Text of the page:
Walking Mountains Science Center hosts Science Behind event for radon awareness | VailDaily.com

Walking Mountains hosts Science Behind event for radon awareness

The Science Behind events focus on a different topic each month at Walking Mountains Science Center.
Chris Dillmann | cdillmann@vaildaily.com

Honor your family’s health for Radon Awareness Month by learning about where radon comes from and its danger to human health. This month’s Science Behind program at Walking Mountains Science Center will be presented by Chris Nichols and Roger Felch, instructors of the 3 R – Radiation, Radioactivity and Radon – curriculum class supported by the Colorado Department of Public Health and Environment. 

Radon is a naturally occurring, radioactive gas that you cannot see, smell or taste, but it could be a problem in your home. According to the U.S. EPA, nearly one in three homes checked in seven states had screening levels over 4 pCi/L, the EPA’s recommended action level for radon exposure. That is 35 times as much radiation as the Nuclear Regulatory Commission would allow if that home were next to the fence of a radioactive waste site. Radon is the second leading cause of lung cancer next to tobacco and smoking, and causes hundreds of deaths in Colorado each year.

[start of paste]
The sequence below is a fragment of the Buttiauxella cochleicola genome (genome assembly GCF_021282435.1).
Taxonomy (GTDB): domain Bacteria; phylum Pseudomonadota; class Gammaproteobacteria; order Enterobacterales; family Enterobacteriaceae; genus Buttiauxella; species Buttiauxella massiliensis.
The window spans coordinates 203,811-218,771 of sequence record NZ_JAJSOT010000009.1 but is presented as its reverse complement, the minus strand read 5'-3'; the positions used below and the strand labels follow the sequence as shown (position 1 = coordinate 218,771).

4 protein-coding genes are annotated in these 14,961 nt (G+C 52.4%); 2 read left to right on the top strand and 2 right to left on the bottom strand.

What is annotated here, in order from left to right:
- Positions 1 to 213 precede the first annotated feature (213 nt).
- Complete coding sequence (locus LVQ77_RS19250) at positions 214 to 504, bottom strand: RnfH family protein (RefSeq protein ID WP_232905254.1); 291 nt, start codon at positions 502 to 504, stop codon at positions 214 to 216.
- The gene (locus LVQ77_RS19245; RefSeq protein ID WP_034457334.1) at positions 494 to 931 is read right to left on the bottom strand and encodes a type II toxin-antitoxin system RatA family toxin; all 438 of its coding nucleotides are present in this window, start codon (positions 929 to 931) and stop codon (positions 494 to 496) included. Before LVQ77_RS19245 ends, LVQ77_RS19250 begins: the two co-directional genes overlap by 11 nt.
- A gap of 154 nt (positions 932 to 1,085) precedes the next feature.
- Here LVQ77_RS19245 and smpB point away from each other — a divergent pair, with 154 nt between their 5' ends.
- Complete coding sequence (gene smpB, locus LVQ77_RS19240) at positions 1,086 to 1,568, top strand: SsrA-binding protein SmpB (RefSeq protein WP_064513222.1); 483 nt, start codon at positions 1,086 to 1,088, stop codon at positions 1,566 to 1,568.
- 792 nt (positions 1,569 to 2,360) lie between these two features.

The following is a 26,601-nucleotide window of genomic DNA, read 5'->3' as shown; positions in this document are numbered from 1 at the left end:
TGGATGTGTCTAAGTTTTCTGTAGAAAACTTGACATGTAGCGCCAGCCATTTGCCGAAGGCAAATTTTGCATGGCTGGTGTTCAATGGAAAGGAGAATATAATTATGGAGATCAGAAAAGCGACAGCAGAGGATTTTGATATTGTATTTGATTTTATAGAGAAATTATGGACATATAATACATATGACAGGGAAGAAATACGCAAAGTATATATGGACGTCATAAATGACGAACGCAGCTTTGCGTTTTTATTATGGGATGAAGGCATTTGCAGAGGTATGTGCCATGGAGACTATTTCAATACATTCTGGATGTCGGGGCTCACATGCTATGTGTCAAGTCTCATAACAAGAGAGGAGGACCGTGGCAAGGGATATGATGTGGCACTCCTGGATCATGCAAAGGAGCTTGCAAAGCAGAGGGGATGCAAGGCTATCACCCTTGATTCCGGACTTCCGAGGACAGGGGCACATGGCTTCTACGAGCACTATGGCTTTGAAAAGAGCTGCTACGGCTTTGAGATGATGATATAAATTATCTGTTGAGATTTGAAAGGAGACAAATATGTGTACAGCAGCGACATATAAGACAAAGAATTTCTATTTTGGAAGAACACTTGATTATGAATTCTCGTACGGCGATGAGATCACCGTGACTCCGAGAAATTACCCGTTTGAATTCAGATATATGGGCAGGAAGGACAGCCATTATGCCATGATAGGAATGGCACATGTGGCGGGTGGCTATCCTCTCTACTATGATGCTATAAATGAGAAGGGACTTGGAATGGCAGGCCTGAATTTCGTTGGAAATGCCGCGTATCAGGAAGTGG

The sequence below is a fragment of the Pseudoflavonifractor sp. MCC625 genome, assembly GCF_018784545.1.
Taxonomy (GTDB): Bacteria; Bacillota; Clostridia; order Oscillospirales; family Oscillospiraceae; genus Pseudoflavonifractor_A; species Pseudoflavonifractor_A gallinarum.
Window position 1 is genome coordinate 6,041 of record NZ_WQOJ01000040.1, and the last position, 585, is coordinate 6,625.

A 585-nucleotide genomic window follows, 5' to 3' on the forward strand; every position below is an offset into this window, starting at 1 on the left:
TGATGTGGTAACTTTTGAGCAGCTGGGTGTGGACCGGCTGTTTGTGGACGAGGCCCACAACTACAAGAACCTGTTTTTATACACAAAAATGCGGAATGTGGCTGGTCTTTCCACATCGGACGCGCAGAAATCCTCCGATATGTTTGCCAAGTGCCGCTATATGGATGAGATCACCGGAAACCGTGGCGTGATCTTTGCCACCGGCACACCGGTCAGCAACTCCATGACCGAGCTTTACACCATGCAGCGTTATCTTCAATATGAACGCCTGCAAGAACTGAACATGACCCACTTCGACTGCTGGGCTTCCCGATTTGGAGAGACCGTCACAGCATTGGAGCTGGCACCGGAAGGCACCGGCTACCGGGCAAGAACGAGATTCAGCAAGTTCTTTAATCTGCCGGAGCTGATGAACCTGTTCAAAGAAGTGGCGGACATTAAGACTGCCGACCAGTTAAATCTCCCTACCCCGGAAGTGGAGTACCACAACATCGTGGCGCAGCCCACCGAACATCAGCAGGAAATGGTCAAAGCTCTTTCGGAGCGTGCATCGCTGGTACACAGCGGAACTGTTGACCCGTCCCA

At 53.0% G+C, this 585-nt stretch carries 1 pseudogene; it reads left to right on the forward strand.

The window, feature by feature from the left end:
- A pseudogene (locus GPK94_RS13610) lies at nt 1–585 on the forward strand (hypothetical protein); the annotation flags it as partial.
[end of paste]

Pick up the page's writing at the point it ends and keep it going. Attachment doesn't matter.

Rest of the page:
Participants will learn from the disciplines of multiple sciences. Physical science will explain what radioactivity is, earth science will explain where radon comes from, and biological science will explain how radon gas affects our health. Nichols and Felch will stage science demonstrations to help guests explore these different fields of study and connections to radon.

Participants will also receive free and easy-to-use radon test kits for their homes. January is a great month to test homes for radon because windows and doors are typically closed. In most cases, radon can be easily mitigated, and the Energy Smart Resource Center at Walking Mountains Science Center can provide guidance.

If you go …

What: Science Behind Radon

Participate in The Longevity Project

The Longevity Project is an annual campaign to help educate readers about what it takes to live a long, fulfilling life in our valley. This year Kevin shares his story of hope and celebration of life with his presentation Cracked, Not Broken as we explore the critical and relevant topic of mental health.

Where: Walking Mountains Science Center, Avon

When: Wednesday, Jan. 29, 6:30-8:30 p.m.

Cost: Free, $5 donation suggested

More information: Visit walkingmountains.org/sb.

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